Being back home after college I hadn’t really seen her kids or her husband and that anger morphed into guilt for not being there for them.  Then I realized how much of it was about me. Things change when you stop thinking about yourself and step into someone else’s shoes.  I knew I had to do something with the holidays coming up and I couldn’t stop thinking about holidays for small children without a mother.  My mom is in all my best holiday memeories and I can’t imagine her not being there.  My desire to share some sort of love with all of these families, the need to feel like I was actively doing something about my grief, and the result of too many hours on Pinterest gave me an idea.

          I entitled it #HolidayCheerInABox.  The basic idea was to put together holiday gift baskets for the two kids in each family, not because I thought it would ever erase the pain of holidays without their mother, but because I hoped it would give them a reason to smile even for a few seconds.  I’m still working on building the boxes now and putting things inside them, but I’ve bought lots of fun gift cards and added one of those 365 jar things- again Pinterest inspired– I wanted to fill the jars with as many notes of happiness as possible: bible verses, encouraging quotes, inspiring lyrics, jokes, and just personal notes.  Ideally, I wanted the kids to be able to reach into this jar in any given day that they feel a little low on love and maybe borrow a little extra love through a note from someone else.  I decided to open up the project to the community and I got so much help it shocked me.  People donated money, wrote notes, and even offered to help me put baskets together.  Most of these people I think on some level were also dealing with their own grief and trying to find a way to help the families too.  In trying to help someone else, I ended up helping myself and helping others.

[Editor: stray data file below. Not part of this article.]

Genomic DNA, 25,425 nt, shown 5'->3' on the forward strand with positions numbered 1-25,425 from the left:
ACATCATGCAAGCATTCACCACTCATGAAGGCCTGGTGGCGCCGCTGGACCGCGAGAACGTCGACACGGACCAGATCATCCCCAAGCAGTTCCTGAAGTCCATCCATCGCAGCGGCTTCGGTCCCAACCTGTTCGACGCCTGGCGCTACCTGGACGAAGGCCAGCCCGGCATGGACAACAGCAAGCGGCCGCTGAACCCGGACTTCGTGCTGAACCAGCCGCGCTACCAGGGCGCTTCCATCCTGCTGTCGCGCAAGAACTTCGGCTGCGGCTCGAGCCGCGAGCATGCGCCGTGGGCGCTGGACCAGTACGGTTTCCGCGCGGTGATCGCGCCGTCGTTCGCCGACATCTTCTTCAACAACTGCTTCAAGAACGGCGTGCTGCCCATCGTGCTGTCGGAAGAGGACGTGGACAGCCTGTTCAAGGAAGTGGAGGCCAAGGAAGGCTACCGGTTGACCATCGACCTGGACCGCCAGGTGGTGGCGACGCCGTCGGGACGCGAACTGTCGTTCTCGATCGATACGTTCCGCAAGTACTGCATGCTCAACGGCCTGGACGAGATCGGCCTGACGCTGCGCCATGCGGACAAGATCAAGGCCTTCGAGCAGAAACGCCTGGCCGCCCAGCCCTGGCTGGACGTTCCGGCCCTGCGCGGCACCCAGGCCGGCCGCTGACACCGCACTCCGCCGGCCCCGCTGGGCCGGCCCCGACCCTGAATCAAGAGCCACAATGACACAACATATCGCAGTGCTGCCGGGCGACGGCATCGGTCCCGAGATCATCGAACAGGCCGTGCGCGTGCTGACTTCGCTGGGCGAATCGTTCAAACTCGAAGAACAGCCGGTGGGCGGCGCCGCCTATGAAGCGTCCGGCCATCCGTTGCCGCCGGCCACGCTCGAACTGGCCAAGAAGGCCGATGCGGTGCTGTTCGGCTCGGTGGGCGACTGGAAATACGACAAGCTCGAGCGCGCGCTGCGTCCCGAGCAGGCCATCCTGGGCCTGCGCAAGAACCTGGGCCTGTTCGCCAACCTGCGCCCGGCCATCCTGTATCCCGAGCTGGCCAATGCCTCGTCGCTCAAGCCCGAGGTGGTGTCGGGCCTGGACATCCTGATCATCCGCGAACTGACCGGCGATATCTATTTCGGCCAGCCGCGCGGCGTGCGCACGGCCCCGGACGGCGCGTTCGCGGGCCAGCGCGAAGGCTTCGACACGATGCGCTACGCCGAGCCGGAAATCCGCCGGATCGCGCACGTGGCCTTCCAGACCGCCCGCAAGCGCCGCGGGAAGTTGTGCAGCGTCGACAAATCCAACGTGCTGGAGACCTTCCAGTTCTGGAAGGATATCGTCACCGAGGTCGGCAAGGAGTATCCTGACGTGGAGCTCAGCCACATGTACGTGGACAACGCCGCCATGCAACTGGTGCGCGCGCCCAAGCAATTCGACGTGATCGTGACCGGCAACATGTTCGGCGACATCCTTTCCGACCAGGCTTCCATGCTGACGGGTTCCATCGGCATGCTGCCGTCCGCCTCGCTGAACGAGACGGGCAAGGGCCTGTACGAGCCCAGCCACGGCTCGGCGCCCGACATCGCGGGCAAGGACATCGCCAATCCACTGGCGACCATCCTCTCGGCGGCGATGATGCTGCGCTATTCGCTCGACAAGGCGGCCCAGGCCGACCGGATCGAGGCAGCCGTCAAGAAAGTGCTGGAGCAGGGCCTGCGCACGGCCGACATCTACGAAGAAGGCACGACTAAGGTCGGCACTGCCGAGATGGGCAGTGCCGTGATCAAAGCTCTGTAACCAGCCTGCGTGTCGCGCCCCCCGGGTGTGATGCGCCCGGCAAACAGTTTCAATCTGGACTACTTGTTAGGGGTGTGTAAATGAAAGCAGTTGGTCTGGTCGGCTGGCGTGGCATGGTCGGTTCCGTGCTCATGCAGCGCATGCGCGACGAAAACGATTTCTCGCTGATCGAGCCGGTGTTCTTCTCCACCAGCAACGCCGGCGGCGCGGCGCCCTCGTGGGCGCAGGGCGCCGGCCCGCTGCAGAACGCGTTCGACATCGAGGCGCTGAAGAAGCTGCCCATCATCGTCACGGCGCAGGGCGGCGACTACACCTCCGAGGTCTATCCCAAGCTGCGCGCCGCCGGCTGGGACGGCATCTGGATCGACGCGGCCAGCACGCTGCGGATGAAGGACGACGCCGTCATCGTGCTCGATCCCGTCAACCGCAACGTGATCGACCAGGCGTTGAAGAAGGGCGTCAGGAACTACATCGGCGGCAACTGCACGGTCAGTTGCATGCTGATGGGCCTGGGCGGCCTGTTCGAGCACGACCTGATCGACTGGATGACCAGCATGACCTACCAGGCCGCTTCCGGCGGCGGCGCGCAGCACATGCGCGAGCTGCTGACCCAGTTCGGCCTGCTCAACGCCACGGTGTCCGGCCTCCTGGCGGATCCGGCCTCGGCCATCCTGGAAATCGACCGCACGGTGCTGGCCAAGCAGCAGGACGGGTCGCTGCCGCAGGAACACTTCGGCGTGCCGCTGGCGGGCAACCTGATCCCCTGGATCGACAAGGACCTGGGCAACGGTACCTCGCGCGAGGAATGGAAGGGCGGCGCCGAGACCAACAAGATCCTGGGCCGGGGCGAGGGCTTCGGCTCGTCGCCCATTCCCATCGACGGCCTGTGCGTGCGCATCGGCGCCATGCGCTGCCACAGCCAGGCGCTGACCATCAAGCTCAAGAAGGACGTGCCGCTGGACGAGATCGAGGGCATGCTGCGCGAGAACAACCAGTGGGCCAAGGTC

So a few days ago I left all my notes for the #HolidayCheerInABox project in my desk at work (I love that hashtag). If you’ve ever worked with kids of any age, you know what a bad idea that is because they want to see everything, read everything, be apart of everything And touch everything. One of my 8th grade students picked up the paper and read a few notes.  For the next hour, he was nagging me to explain the project to him.  I wasn’t sure what to say, or not say, but he’s easily one of the most persistent 13 year olds I’ve ever met so I had to come up with something fast.  I told him I have a few friends who lost their mom and that I was creating gift baskets to make them feel a little better.  Immediately, he wanted to be apart of it.  I must have redirected him back to math 5 or 6 times but he kept asking, “what can I do Ms. M, I wanna help!”  Eventually I told him to bring his favorite snack for me to add to the basket.  I knew his heart was in the right place, but I assumed he would forget. Most 13 year olds I know are concerned with food, Pokémon, maybe girls, video games and friends- some. Arely even remember to bring last night’s homework to class let alone something else. The next day there was not one, but two acts of candy lying on my desk.